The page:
Sony knew they had the pedigree, capability, talent (and frankly speaking a working distribution network) to make VR a complete and flawless success, but Sony were never going to be the fools rushing in. They understood that they could benefit from the risks of others and market to their massive network of adoring fans who would look at PSVR in the same way people looked at the iPhone – as something newly invented and amazing.
This is the part where we early-adopters need to suck it up and get with the program.
Beyond fact that the product is excellent, it is critical to keep in mind that PlaystationVR has to be a success and regardless of tribal HMD preference, we should support and not marginalise what is a solid product that will rocket Virtual Reality into the mainstream. We – the community – owe it to everyone, who have not experienced the joy of VR, not let fanboyism undermine PlayStation’s fore into the metaverse.
Sadly the PlaystationVR knocking has started already. The PC master race has a new breed of bearded & tight-trousered individuals; PC Master Hipsters if you will. These contemptible rouges want everyone to know that it was THEY who liked VR before it was cool and this upstart Sony should not be bringing potato powered VR to the plebeian masses! How dare they. Admittedly I still feel similar pangs of hate when I see people staring at their iPhones.
What would the mobile phone space look like today if Apple crashed and burned. What is Sony fails. Investors would see VR as a risk, the industry would slow, perhaps to a stop as it has done on previous iterations. Be part of the movement and not part of a problem and for goodness sake don’t kill the thing you love for the sake of corporate alliances. That’s not cool my bearded friend, not cool at all.
So let’s all love VR, enjoy the technology as it appears, both in massive bleeding edge quantum leaps and more budget devices with mass market appeal. They all have their place, they are all fantastic in their own right, and who are we to stop progress.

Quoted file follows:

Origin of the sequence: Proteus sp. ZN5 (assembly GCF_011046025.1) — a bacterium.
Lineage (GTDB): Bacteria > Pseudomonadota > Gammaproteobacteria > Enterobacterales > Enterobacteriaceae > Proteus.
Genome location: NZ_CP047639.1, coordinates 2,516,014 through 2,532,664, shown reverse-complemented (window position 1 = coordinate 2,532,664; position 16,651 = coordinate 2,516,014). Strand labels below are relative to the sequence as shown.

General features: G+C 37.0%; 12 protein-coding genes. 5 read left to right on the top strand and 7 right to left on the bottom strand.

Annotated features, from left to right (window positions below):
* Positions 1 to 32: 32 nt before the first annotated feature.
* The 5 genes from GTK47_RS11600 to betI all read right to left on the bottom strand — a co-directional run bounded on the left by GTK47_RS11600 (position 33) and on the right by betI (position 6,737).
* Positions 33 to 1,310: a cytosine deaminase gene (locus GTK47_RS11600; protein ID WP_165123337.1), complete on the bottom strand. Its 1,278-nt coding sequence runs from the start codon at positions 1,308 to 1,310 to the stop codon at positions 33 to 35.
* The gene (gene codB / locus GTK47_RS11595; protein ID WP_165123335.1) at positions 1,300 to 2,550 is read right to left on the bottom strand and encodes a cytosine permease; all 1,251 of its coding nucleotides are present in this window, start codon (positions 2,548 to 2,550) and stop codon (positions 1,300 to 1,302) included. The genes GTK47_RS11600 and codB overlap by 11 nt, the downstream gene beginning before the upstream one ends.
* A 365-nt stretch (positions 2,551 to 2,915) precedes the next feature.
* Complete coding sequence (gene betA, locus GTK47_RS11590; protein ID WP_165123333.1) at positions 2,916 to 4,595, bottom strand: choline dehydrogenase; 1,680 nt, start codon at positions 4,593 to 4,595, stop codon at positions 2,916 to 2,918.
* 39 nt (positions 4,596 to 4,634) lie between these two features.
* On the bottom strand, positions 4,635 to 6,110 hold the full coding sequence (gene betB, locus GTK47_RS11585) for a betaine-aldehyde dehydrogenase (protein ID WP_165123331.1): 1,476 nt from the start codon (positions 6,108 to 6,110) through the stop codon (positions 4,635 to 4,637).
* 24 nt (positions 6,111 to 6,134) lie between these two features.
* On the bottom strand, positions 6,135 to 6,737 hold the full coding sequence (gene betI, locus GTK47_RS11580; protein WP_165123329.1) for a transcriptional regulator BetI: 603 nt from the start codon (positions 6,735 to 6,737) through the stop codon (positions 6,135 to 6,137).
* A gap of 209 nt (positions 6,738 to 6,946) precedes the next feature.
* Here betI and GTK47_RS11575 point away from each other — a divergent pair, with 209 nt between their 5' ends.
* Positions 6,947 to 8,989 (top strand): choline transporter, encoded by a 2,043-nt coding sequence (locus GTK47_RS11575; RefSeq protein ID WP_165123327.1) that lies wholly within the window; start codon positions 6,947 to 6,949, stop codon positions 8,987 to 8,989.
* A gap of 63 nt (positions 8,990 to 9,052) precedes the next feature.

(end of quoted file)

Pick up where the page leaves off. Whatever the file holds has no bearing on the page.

For those who are interested, I tried the device and Playstation VR is comfortable, light, highly adjustable, it can easily accommodates glasses, it is well built, the optics are better than Vive or Rift, the field of vision feels a lot bigger because of the lens positioning, the screen is slightly lower res but the lack of Fresnel lenses and addition of Sony’s custom-made display mean that it’s staggeringly clear and with virtually no screen-door effect. It’s potato powered (I’m joking my PSN brothers) but I am sure even PlayStation 4 owners will look at some of the “low poly” titles and compare it to a PS2, but they are – of course – missing the point entirely. My only concern is around Playstation Move as a hand tracking controller, it cannot be good enough. But then again – it is only speculation that move will be the final solution. Maybe after assessing the risk PlayStation will bring out an Oculus Touch equivalent. Who knows? PlayStationVR is fantastic and if I didn’t have 3 kids and a mortgage I would be sorely tempted to buy one. Let’s see what Santa brings me, and by Santa I mean my Wife, to be clear she is not Santa.
My final thought & topic for discussion, stretching the comparison maybe too far, is monitor gaming the “feature phone” of old, will it will be killed by Augmented and Virtual reality over the next 5-10 years?
Write your thoughts in the comments below, I would love to hear from you.
P.s. If some of you are thinking, “HEY you are UKRifter, that guy that always says the Rift is better than the Vive, you bloody hypocrite.”. Well, yes, I suppose you have a point, please do as I say and not as I do 😉
by Christopher Gray aka UKRifter
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In my YouTube video below I discuss my thoughts from this article in a more rambling, bumbling and half arsed way.